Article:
Unfortunately, it was raining pretty significantly so we had to don our rain ponchos as we made our way down. We had to mind our steps since there were a lot of rocks on the trail that could be slick when wet (as it was at this moment).
All throughout the descent, we looked to see if there might be some worthwhile panoramas, but with the rain, the cloud cover, and the desire to get back in the car, we didn’t linger on this trail longer than we felt we needed to.
So at 12:05pm, we were finally back at the car park at Winkel. To our surprise, the car park that was once empty when we arrived was now pretty much full! I had no idea that this waterfall was as popular as it was.
Next, we drove towards Barbiano, which in the direction of Bolzano. We were a little confused by the signage when we reached the entry point for the A22, but there were Bolzano signs in blue that pointed away from the A22 entrance. So we ended up following the blue signs and that was when we realized that we had skipped the autoroute.
Well, at least it wasn’t going to be that far since we were only some 20+ kilometers from that A22 entry point near Bressanone.
The weather improved the further away from Campo Tures we were. And by the time we found one of those 90 minute spots near the town center and the church with its leaning tower, it looked like the sun wanted to break through the high clouds.
The drive up to Barbiano on the narrow switchbacks was breathtaking because of the panoramas of the mountains across the valley from the town. The imposing granite peaks were really reminiscent of our visit to the Swiss Alps, and the driving on the narrow roads amongst this type of scenery really reminded me of the time we were self driving in Norway.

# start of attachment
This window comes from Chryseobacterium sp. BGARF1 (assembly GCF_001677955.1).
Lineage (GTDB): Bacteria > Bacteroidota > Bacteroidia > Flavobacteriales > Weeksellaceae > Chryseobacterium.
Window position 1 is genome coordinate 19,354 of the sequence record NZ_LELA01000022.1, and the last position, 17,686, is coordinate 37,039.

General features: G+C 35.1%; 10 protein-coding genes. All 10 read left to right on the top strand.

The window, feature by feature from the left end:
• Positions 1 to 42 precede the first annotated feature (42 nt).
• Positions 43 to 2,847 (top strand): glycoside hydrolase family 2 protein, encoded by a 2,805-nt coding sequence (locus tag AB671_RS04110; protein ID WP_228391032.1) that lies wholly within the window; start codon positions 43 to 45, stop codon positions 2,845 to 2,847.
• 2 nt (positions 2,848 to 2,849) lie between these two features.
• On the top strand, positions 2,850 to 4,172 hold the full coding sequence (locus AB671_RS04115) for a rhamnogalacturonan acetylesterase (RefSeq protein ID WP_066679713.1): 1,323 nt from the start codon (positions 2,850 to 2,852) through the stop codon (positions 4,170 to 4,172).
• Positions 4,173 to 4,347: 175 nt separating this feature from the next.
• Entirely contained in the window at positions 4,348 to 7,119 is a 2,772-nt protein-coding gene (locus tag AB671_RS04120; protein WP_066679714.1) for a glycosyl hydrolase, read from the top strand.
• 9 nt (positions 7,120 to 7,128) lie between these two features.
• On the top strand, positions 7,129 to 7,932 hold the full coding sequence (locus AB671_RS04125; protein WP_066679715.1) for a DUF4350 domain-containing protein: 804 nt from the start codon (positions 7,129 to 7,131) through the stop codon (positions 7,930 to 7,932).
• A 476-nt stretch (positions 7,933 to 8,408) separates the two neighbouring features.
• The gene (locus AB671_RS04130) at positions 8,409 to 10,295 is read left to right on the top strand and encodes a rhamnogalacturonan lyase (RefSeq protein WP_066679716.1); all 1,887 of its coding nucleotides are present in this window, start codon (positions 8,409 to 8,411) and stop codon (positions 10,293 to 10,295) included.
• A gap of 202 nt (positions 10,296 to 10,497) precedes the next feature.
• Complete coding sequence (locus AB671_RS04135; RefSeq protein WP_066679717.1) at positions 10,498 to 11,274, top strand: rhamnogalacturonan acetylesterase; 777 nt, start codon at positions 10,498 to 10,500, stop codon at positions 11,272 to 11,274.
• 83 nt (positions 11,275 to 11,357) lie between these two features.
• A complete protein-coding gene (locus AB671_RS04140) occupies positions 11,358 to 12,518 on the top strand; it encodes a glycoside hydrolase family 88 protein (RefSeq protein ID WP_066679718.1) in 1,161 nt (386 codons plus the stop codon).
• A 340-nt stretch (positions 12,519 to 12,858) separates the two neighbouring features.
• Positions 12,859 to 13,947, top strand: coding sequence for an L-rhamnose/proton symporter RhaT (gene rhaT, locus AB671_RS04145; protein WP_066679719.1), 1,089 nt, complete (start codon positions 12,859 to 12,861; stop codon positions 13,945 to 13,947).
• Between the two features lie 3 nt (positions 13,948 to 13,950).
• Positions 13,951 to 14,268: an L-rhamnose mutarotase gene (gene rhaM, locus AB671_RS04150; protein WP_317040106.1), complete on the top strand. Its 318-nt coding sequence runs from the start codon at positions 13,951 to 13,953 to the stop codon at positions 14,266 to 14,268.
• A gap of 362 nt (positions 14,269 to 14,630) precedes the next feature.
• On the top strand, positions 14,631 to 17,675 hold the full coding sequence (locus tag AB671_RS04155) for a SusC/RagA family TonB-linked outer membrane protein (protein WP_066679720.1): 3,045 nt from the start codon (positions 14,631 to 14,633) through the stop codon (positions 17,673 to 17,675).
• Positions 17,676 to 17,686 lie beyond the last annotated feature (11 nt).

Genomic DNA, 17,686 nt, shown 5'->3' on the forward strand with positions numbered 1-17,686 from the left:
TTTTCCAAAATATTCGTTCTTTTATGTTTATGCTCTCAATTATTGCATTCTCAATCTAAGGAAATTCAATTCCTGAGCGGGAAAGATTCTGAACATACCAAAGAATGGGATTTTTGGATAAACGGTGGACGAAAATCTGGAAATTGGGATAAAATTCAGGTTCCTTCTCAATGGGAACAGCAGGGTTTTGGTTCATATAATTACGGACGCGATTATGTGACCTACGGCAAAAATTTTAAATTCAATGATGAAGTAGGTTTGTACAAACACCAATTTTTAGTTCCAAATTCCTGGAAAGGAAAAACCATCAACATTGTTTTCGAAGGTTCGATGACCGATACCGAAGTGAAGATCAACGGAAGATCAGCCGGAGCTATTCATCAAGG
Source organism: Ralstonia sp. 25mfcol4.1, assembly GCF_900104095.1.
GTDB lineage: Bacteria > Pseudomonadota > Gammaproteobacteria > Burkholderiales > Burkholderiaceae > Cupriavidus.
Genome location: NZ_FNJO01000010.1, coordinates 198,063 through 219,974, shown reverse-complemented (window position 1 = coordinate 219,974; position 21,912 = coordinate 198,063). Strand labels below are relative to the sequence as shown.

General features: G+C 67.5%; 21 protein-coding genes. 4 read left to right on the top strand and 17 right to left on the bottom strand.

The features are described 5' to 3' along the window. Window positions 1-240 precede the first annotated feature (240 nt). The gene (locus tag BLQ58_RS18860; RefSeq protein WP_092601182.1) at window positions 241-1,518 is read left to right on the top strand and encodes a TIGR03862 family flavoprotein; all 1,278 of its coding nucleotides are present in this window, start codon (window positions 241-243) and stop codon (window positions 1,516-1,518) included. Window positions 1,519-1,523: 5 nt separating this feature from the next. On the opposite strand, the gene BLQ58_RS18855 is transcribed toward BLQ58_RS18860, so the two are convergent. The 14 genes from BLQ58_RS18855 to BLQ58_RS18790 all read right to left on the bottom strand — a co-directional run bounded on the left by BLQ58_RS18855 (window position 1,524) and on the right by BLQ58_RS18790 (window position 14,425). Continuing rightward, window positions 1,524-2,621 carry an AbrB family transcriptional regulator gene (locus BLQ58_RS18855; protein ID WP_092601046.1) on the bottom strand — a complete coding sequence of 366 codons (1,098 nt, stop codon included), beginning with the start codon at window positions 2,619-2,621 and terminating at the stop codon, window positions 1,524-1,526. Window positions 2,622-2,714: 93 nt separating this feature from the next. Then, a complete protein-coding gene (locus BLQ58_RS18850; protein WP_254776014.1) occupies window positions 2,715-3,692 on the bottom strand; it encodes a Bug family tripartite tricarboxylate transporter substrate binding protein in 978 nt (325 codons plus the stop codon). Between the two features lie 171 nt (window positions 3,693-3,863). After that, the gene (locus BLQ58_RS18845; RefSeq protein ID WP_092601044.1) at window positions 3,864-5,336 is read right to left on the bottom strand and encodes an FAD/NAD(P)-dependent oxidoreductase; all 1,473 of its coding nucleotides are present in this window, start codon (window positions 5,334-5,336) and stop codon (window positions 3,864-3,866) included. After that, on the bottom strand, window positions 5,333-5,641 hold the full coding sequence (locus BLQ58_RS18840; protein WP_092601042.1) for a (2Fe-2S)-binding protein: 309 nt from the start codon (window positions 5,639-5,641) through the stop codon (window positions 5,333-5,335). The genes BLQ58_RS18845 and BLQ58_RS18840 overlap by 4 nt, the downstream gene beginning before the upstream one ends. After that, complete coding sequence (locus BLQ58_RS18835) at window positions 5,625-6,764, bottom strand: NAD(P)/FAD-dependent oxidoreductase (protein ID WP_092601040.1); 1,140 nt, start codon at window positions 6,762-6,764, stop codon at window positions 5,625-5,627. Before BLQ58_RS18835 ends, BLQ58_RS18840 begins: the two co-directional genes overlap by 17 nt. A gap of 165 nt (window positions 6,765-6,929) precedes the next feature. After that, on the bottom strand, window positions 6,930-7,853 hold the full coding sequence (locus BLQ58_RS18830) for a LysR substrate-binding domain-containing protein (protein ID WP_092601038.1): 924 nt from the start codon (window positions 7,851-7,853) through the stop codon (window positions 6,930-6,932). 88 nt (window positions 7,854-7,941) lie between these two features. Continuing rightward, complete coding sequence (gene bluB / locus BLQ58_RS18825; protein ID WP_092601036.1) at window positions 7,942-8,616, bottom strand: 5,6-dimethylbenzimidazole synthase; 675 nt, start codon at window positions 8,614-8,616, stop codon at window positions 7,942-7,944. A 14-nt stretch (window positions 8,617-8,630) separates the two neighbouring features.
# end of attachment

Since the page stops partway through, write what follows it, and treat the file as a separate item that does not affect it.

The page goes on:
After parking the car near the church (where there was a clock tower that was leaning), Julie stayed in the car while I walked around the main city street looking for a way to photograph the panorama that we had seen on the way up. But it turned out that my walking only made me aware of where the waterfall was as I had walked far enough from the town to start seeing part of the falls behind a very narrow road.
There was no road sign for the falls (suggesting that maybe you can’t drive up there or at least be SOL in finding parking), but there were red-arrowed signs suggesting that it was possible to walk from town to get closer to the falls.